Spectrum Volume 19 Issue 18 - January 30, 1997
President Paul Torgersen has been appointed to the Industrial, Manufacturing and Operational Systems Engineering Peer Committee of the National Academy of Engineering for a three-year term.
The Center for Wireless Telecommunications (CWT) has received a research grant from Eagle Eye Technologies, Inc., with a matching Challenge Award from Virginia's Center for Innovative Technology (CIT). Warren L. Stutzman, the Thomas Phillips professor of electrical engineering and director of the Satellite Communications (SatCom) Group, is the principal investigator for the project, Propagation Effects: Eagle Eye Two-Way Satellite Pager. CWT has teamed with Eagle Eye to develop a low-cost, world-wide, paging and position-location service. Eagle Eye, based in Herndon, will provide this service on a new low-earth-orbit satellite-communication system to be launched in the next few years. Stutzman's SatCom Group will conduct simulations of the Eagle Eye communication link. The company will use the results to determine link requirements and evaluate system performance.
Darleen Pryds, assistant professor of humanities in the Center for Interdisciplinary Studies, has received a Humanities Summer Stipend for summer1997. She has also been nominated for a summer stipend from the National Endowment for the Humanities.
Mark Gifford, assistant professor in the Department of Philosophy, responded to a paper by Charles Kahn on the rise of atheism in ancient Greek philosophy at a conference on Religion and Philosophy in Fifth-Century Greece held at the University of Texas at Austin. He presented a paper titled "Loving Minds: The Philosophical Moral of Plato's Phaedrus" at the Hollins College Classical Studies Symposium and a paper titled "Aristotle on Recollection" to the Philosophy Club at the College of William and Mary. He also presented a colloquium paper on "A Fallacy in Aristotle's Ethics?" at the Eastern Division Meeting of the American Philosophical Association held in Atlanta.
Several members of the Department of Political Science participated at the Southern Political Science Association's annual meetings in Atlanta. Charles Walcott was a discussant on a panel dealing with the presidency as an institution, Karen Hult served as a discussant on a panel devoted to bureaucratic politics in the American states, and Glenn Richardson chaired a panel on the strategies and symbols of the presidency. Chris Couples and Timothy W. Luke presented a paper on their experiences with teaching political philosophy through Virginia Tech's cyberschool on a panel concerned with multimedia teaching techniques.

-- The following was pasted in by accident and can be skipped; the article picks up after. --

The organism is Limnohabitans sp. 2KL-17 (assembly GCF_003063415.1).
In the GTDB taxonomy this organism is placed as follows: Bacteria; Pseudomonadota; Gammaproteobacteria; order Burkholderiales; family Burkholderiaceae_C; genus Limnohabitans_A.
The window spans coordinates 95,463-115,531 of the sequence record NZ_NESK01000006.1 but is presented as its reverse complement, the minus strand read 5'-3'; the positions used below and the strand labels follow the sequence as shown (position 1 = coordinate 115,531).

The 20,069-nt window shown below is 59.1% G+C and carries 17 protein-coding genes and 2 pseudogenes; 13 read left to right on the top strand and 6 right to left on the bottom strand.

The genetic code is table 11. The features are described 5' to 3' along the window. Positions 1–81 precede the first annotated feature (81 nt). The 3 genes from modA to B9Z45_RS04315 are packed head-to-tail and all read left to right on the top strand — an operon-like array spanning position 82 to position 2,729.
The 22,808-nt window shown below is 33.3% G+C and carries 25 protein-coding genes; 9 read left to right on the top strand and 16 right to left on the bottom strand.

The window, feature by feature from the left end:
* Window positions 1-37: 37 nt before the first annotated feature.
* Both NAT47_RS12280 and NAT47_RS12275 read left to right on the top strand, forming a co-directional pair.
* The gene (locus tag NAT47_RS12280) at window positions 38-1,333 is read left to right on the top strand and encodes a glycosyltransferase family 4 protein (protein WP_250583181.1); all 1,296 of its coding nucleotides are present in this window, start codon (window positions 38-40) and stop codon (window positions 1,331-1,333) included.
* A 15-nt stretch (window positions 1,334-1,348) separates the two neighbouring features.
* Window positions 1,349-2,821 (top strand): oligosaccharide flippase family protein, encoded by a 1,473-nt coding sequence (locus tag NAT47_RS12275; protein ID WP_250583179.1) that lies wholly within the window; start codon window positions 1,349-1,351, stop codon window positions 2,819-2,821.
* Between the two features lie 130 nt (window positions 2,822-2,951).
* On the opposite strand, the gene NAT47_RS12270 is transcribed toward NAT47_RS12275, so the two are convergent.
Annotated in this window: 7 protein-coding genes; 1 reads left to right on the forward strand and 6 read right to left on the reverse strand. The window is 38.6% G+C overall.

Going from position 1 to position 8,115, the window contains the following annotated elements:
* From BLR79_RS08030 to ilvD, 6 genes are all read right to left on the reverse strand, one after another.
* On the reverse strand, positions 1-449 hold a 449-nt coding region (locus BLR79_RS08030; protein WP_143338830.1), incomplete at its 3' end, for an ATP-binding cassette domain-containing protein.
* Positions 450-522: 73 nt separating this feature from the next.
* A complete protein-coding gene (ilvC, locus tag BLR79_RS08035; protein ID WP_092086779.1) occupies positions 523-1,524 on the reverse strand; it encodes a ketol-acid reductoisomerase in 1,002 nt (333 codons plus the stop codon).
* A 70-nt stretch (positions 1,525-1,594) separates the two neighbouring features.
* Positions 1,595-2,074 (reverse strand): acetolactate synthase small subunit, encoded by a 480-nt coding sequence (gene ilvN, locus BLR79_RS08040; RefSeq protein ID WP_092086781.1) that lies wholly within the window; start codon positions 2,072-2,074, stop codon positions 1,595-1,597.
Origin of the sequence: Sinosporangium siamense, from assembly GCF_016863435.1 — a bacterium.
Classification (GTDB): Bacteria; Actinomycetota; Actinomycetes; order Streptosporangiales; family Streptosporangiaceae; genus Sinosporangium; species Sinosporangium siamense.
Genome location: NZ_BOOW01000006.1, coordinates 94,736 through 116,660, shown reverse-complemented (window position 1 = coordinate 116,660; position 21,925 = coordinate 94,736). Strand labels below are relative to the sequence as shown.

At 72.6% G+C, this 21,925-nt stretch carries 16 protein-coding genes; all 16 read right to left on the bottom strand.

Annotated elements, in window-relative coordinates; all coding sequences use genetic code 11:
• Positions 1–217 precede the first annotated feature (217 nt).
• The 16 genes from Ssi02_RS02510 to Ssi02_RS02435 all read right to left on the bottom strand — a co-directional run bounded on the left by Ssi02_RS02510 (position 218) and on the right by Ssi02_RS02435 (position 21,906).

Douglas A. Borer of the Department of Political Science has had his book, The Rise of East Asia: Critical Visions of the Pacific Century, accepted for publication by Routledge. He is co-editing the book with Professor Mark T. Berger of Murdoch University.
Stephen K. White of the Department of Political Science has received an Alexander von Humboldt fellowship for 1997-1998. He will do research at the University of Frankfurt on contemporary political theory.
Deborah J. Milly of the Department of Political Science has been awarded a summer research grant by the Northeast Asia Council of the Association for Asian Studies to continue her research during summer 1997 on the politics of immigration policy in Japan. She also presented a paper on the implications of labor migration for Asian security at the 1996 Abe Foundation Program's Tokyo Symposium on Asia-Pacific Security.
W. David Conn, professor of urban affairs and planning and special assistant to the provost, was invited to serve as one of seven judges for the first annual Governor's Environmental Excellence Awards for Manufacturers, sponsored by the Virginia Manufacturers Association. The awards emphasized accomplishments in pollution prevention.
Jeff Marion, assistant forestry professor and leader of the Cooperative Park Studies Unit in the College of Forestry and Wildlife Resources, received the Outstanding Wilderness Management Program Award from the National Park Service (NPS), U.S. Department of Interior. He was honored for his role in developing "A Strategic Plan for Managing Backcountry Recreation" at Great Smoky Mountains National Park in North Carolina and Tennessee. His plan allowed for various user groups to have input with a new backcountry trail-management program and other initiatives. In making the award, NPS Director Roger Kennedy said that the plan worked well because it focused land users and managers on the condition of trails, not on conflicts over their use. In fact, the effort was so effective that the park staff adopted collaborative management as a basic strategy in other management programs.